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Design Innovation

A Mechatronic Device for the Rehabilitation of Ankle Motor Function

[+] Author and Article Information
Giuseppe Bucca

Department of Mechanical Engineering, Politecnico di Milano, Via La Masa 1, Milano 20156, Italygiuseppe.bucca@polimi.it

Alberto Bezzolato

Department of Mechanical Engineering, Politecnico di Milano, Via La Masa 1, Milano 20156, Italyalberto.bezzolato@mecc.polimi.it

Stefano Bruni

Department of Mechanical Engineering, Politecnico di Milano, Via La Masa 1, Milano 20156, Italystefano.bruni@polimi.it

Franco Molteni

Valduce Hospital, Villa Beretta Rehabilitation Centre, Via N. Sauro, Costa Masnaga 23845, Italyfmolteni@valduce.it

J Biomech Eng 131(12), 125001 (Oct 29, 2009) (7 pages) doi:10.1115/1.4000083 History: Received December 19, 2008; Revised May 25, 2009; Posted September 01, 2009; Published October 29, 2009

This paper presents the main results from a research aiming at the design of an electromechanical actuator for use in the rehabilitation of ankle motor function in patients suffering due to neurological diseases. Motivations for the research project are discussed within the framework of the application of mechatronic concepts for rehabilitation practice. The entire design process is then described, from the definition of project targets through the mechanical concept and control design steps until design validation by means of numerical simulations and tests on a prototype.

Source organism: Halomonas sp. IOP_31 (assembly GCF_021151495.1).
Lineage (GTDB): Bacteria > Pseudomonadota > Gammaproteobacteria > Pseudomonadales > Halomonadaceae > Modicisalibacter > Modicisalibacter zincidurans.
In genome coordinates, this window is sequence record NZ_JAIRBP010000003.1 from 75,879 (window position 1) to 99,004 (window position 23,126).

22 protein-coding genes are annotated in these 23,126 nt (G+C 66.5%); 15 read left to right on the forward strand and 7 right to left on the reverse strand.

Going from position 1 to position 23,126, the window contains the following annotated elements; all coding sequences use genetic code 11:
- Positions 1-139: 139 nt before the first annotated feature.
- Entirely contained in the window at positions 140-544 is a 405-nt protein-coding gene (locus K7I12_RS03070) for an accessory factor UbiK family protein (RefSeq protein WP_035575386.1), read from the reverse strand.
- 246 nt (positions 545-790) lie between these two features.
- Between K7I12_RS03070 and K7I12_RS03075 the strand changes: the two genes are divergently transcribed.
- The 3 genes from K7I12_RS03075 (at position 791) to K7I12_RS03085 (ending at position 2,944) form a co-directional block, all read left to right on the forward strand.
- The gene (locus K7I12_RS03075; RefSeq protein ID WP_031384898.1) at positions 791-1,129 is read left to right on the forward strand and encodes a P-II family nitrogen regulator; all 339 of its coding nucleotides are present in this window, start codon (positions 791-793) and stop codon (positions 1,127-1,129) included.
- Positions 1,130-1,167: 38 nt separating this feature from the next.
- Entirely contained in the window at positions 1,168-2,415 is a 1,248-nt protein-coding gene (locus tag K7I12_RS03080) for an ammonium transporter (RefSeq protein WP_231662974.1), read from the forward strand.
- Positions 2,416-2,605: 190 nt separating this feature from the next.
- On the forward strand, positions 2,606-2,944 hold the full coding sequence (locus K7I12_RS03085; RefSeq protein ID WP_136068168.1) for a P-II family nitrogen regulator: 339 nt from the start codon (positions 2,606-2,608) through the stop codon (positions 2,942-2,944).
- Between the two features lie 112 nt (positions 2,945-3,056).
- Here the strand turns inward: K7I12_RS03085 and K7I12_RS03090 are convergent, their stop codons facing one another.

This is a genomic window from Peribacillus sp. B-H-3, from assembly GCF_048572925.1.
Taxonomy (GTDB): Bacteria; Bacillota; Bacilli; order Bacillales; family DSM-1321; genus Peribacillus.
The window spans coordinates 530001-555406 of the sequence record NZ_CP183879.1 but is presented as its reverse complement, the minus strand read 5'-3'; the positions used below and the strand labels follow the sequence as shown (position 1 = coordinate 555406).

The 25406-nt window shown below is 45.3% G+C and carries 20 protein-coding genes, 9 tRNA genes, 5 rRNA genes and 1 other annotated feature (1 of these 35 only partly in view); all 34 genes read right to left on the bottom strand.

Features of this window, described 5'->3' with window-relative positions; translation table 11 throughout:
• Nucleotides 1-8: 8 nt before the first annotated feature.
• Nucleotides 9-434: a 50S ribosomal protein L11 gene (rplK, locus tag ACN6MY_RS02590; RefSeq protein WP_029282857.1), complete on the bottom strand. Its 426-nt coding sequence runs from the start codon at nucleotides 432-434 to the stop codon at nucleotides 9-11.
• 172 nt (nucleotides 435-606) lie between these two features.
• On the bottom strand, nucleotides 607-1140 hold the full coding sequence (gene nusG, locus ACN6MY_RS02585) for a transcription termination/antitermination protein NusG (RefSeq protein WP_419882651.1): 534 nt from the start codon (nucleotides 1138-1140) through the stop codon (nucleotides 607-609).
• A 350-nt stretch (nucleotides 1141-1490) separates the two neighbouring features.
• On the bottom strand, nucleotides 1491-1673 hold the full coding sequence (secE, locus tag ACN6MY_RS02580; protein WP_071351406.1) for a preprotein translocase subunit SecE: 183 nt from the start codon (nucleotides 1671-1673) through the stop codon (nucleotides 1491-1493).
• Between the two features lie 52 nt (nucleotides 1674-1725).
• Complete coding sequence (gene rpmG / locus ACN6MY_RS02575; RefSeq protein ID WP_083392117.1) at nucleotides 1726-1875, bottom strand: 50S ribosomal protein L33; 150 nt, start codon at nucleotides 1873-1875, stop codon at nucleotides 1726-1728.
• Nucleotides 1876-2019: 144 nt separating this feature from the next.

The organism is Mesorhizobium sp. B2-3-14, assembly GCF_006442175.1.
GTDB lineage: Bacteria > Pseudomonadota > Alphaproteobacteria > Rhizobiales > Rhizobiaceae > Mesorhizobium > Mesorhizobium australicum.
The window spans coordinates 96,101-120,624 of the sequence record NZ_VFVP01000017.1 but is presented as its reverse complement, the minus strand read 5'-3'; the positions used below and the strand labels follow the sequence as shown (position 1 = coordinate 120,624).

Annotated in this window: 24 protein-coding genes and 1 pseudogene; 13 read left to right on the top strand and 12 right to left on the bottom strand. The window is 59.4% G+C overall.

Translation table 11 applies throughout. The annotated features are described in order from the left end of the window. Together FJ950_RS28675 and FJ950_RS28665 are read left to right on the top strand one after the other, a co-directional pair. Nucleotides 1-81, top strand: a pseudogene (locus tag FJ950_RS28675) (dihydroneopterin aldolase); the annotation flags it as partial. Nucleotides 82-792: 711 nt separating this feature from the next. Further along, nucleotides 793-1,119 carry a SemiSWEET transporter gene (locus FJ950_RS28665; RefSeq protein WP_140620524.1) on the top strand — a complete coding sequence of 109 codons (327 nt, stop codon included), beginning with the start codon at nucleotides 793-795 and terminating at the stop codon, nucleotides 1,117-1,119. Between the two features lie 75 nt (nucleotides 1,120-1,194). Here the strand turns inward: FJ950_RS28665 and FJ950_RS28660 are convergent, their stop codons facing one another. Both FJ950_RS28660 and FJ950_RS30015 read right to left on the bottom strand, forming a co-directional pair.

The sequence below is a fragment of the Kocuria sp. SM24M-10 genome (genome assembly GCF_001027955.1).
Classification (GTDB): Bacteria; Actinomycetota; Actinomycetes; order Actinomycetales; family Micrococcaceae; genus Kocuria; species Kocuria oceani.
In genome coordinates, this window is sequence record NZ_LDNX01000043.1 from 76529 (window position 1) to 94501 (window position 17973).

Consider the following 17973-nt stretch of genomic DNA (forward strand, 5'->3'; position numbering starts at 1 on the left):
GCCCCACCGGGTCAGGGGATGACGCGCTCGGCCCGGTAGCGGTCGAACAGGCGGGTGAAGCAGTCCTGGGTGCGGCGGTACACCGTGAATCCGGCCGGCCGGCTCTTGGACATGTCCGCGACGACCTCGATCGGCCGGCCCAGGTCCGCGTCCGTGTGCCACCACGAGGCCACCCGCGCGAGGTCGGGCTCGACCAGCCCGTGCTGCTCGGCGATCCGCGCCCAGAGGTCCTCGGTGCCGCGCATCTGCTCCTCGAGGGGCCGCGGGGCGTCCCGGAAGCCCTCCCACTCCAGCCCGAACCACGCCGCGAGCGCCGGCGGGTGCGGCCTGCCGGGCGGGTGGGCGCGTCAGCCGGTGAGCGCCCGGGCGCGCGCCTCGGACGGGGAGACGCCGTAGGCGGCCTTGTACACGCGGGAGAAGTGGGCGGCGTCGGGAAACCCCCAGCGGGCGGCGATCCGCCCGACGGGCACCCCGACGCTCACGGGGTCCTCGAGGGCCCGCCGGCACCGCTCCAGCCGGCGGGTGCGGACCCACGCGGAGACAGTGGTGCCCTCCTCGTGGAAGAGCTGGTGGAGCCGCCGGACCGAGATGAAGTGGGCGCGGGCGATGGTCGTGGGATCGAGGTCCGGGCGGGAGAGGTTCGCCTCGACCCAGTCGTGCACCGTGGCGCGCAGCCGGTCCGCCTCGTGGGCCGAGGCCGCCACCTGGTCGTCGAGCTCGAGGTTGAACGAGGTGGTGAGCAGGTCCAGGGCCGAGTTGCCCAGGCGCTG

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Copyright © 2009 by American Society of Mechanical Engineers
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References

Figures

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Figure 1

Reference motion law (talo-crural joint) for a male subject

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Figure 2

(a) Mechanical design and (b) physical prototype of the MecDEAR

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Figure 3

Block diagram of the regulator

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Figure 4

Diagram of the electronic hardware implementing the regulator

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Figure 5

Biomechatronic mathematical model of the MecDEAR device: (a) cosimulation of the mechatronic and biomechanical components and (b) detail of the ADAMS/LIFEMOD submodel

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Figure 6

Tests with added masses (3 kg): angular position of the talo-crural joint and positioning error

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Figure 7

Tests with added masses (6 kg): angular position of the talo-crural joint and positioning error

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Figure 8

Tests with added masses: motor current measured under 3 kg and 6 kg loads

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Figure 9

Tests on humans: angular position of the talo-crural joint and positioning error during a test on a healthy subject

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Figure 10

Tests on humans: motor current measured during a test on a healthy subject

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